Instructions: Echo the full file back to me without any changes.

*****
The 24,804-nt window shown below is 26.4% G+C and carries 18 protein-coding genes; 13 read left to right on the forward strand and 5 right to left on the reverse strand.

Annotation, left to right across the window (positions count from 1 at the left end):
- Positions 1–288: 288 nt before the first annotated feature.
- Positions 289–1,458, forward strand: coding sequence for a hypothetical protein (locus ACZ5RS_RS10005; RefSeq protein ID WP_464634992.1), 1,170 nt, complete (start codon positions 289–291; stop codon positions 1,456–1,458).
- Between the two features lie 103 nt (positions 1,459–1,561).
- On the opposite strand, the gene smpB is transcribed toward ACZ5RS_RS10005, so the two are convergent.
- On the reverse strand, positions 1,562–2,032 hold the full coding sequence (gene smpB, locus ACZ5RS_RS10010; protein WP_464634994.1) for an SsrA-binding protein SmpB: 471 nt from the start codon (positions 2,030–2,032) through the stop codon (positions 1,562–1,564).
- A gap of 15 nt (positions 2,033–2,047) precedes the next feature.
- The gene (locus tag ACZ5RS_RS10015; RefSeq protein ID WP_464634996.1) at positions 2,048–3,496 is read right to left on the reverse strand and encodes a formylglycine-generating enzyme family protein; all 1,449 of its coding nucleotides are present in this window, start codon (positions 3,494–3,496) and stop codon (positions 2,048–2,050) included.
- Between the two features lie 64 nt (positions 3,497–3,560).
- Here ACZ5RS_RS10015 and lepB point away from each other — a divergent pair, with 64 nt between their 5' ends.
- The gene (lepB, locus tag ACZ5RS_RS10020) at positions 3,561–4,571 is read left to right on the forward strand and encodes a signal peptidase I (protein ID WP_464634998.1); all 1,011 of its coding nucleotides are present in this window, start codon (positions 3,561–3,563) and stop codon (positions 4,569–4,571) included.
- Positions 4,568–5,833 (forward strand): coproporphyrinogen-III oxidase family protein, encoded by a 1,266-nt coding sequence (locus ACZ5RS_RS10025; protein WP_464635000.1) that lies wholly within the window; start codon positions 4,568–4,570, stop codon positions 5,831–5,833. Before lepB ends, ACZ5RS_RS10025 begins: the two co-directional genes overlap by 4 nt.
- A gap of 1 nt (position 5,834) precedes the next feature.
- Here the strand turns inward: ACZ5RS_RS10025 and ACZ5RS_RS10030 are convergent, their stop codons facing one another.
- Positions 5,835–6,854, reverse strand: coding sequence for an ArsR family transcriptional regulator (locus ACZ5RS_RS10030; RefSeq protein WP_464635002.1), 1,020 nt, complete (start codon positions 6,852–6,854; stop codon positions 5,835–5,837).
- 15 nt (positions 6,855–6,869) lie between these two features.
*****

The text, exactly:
The 24,804-nt window shown below is 26.4% G+C and carries 18 protein-coding genes; 13 read left to right on the forward strand and 5 right to left on the reverse strand.

Annotation, left to right across the window (positions count from 1 at the left end):
- Positions 1–288: 288 nt before the first annotated feature.
- Positions 289–1,458, forward strand: coding sequence for a hypothetical protein (locus ACZ5RS_RS10005; RefSeq protein ID WP_464634992.1), 1,170 nt, complete (start codon positions 289–291; stop codon positions 1,456–1,458).
- Between the two features lie 103 nt (positions 1,459–1,561).
- On the opposite strand, the gene smpB is transcribed toward ACZ5RS_RS10005, so the two are convergent.
- On the reverse strand, positions 1,562–2,032 hold the full coding sequence (gene smpB, locus ACZ5RS_RS10010; protein WP_464634994.1) for an SsrA-binding protein SmpB: 471 nt from the start codon (positions 2,030–2,032) through the stop codon (positions 1,562–1,564).
- A gap of 15 nt (positions 2,033–2,047) precedes the next feature.
- The gene (locus tag ACZ5RS_RS10015; RefSeq protein ID WP_464634996.1) at positions 2,048–3,496 is read right to left on the reverse strand and encodes a formylglycine-generating enzyme family protein; all 1,449 of its coding nucleotides are present in this window, start codon (positions 3,494–3,496) and stop codon (positions 2,048–2,050) included.
- Between the two features lie 64 nt (positions 3,497–3,560).
- Here ACZ5RS_RS10015 and lepB point away from each other — a divergent pair, with 64 nt between their 5' ends.
- The gene (lepB, locus tag ACZ5RS_RS10020) at positions 3,561–4,571 is read left to right on the forward strand and encodes a signal peptidase I (protein ID WP_464634998.1); all 1,011 of its coding nucleotides are present in this window, start codon (positions 3,561–3,563) and stop codon (positions 4,569–4,571) included.
- Positions 4,568–5,833 (forward strand): coproporphyrinogen-III oxidase family protein, encoded by a 1,266-nt coding sequence (locus ACZ5RS_RS10025; protein WP_464635000.1) that lies wholly within the window; start codon positions 4,568–4,570, stop codon positions 5,831–5,833. Before lepB ends, ACZ5RS_RS10025 begins: the two co-directional genes overlap by 4 nt.
- A gap of 1 nt (position 5,834) precedes the next feature.
- Here the strand turns inward: ACZ5RS_RS10025 and ACZ5RS_RS10030 are convergent, their stop codons facing one another.
- Positions 5,835–6,854, reverse strand: coding sequence for an ArsR family transcriptional regulator (locus ACZ5RS_RS10030; RefSeq protein WP_464635002.1), 1,020 nt, complete (start codon positions 6,852–6,854; stop codon positions 5,835–5,837).
- 15 nt (positions 6,855–6,869) lie between these two features.